Former Ashanti region Peace Council chairman has called for the activities of people who provide bodyguard services to be streamlined as part of measures to disband party militias.

Prof. Seth Opuni Asiamah fears people who will lose their places in existing groups could potentially be deployed by individuals to provide such services after the disbandment.

“It is these people who come together to form these vigilante groups. And therefore if we are talking about disbanding them we should look at this whole question of bodyguards, not only for politicians but even men of God,” he told Joy News.

He was speaking at the 58th Annual Synod of the Kumasi Diocese of the Methodist Church Ghana.

The conversation to disband party militias traces its root from the January 2019 by-election in the Ayawaso West Wuogon, which was marred by violence.

This set in motion series of executive actions which were meant to put to rest the phenomenon of party militia.

The Emile Short Commission tasked to investigate the violence has submitted its report.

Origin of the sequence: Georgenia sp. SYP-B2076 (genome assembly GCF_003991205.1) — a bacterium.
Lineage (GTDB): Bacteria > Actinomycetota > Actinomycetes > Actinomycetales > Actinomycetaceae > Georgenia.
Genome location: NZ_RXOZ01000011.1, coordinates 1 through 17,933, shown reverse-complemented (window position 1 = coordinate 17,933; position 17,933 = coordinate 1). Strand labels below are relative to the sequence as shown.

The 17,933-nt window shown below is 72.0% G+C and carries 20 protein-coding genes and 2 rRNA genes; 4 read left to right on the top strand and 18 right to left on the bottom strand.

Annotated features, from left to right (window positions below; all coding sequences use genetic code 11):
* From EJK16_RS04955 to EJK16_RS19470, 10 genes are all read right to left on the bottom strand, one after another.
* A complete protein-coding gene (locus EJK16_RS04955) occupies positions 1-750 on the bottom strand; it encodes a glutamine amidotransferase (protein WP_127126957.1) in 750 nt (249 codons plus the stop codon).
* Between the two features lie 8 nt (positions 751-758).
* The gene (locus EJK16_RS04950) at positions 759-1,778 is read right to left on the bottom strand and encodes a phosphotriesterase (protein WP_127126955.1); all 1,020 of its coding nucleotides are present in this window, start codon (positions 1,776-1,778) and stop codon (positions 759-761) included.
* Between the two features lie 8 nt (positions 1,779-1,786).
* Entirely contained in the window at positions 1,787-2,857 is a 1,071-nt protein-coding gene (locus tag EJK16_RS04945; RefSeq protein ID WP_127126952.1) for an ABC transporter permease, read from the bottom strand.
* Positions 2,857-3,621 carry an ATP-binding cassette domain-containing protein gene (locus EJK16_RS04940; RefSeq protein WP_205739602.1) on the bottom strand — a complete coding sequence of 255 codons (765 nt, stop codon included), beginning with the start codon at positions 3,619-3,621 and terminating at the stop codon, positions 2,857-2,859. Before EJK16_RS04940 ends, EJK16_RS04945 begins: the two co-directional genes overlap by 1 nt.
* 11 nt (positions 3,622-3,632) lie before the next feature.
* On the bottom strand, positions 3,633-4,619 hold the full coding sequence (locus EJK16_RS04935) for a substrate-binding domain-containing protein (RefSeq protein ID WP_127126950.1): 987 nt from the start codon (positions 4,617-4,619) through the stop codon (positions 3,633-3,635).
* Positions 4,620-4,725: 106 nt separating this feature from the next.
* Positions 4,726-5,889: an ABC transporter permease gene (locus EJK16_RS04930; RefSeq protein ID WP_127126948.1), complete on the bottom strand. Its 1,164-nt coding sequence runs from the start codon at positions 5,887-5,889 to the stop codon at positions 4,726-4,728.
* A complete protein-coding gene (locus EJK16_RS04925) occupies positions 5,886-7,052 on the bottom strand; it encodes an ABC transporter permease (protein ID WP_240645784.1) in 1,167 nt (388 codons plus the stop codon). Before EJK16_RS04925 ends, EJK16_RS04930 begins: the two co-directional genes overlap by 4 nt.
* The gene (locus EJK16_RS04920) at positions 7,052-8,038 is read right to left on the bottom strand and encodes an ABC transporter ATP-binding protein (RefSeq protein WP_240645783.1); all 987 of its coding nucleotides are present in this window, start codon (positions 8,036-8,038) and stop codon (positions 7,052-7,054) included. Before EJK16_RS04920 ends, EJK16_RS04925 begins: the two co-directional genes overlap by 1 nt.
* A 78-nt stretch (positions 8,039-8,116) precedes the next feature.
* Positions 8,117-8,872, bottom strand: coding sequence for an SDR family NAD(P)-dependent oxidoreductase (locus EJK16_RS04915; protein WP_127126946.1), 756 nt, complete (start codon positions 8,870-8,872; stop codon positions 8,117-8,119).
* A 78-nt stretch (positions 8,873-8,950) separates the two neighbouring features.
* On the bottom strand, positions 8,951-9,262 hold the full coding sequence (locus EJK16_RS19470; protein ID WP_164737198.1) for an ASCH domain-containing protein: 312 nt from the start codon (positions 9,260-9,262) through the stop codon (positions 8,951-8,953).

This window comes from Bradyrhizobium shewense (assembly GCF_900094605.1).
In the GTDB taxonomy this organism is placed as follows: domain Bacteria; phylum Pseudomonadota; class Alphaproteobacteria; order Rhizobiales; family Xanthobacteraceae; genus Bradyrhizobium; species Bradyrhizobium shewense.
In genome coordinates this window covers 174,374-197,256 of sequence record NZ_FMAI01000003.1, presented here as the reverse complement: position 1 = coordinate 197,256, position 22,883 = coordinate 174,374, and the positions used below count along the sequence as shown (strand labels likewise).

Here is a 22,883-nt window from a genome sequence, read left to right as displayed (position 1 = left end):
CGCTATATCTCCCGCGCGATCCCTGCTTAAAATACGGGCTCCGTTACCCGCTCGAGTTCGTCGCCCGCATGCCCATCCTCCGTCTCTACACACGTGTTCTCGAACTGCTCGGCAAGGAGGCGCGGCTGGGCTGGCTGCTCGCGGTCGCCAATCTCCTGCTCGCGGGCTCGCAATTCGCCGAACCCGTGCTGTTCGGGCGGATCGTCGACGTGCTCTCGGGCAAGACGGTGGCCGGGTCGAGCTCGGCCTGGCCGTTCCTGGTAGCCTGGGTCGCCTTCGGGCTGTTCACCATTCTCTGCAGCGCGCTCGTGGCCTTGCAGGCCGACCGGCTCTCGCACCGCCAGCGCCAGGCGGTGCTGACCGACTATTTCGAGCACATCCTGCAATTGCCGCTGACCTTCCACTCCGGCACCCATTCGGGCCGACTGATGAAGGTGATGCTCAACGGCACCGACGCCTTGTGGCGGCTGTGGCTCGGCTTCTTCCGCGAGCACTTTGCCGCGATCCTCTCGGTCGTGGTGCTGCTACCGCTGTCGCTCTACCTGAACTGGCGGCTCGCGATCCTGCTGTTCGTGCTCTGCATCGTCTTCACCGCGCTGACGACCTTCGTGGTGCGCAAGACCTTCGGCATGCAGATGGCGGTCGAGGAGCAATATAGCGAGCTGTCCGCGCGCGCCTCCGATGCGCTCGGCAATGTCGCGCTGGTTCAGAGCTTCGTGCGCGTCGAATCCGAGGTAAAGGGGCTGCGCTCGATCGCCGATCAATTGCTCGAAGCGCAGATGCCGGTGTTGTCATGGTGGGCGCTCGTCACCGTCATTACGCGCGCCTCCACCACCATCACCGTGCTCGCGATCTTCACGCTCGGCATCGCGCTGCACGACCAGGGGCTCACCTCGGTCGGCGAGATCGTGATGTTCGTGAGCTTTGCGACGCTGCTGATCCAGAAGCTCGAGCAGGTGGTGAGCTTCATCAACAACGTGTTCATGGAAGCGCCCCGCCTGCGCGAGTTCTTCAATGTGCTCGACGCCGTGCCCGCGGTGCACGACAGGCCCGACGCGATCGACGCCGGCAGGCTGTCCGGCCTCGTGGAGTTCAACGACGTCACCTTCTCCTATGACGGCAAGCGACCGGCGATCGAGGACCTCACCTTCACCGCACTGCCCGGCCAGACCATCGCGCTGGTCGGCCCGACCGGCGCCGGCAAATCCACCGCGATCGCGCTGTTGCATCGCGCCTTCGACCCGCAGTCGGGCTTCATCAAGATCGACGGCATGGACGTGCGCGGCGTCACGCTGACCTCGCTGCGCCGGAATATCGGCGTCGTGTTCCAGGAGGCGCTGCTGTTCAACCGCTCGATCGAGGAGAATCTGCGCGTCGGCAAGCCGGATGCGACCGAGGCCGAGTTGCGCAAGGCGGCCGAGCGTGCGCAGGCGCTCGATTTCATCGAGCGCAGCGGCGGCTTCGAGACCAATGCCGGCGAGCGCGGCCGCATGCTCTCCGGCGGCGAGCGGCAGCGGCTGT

Equally, the two leading political parties, the NDC and NPP, are currently in a conference being moderated by the National Peace Council to voluntarily disband party vigilante groups loyal to them following a directive by the President.

The Bill before Parliament is perhaps the final push to completely bury political vigilantism.

According to the ten clause Bill, laid before parliament by the Minister for Justice and Attorney General at the instance of the President, “failure to comply with the requirements of the Bill is punishable by a term of imprisonment of not less than five years and not more than fifteen years.”

But Prof. Seth Opuni Asiamah believes that is not enough. According to him, the ongoing efforts must be augmented by a national policy regarding activities of such bodyguards. 

The policy must include their training, salary and the kind of arms they can carry in the discharge of their duties.

“Certainly we need to streamline them if we think we need to keep them in the system,” he said.

Alternatively, he has argued that what can abate the phenomenon of vigilantism is providing jobs for the many youths idling about. 

“The bottom line is getting the boys jobs to do. When they are fully employed they will not have time to become bodyguards or anything to anybody else,” he told Joy News.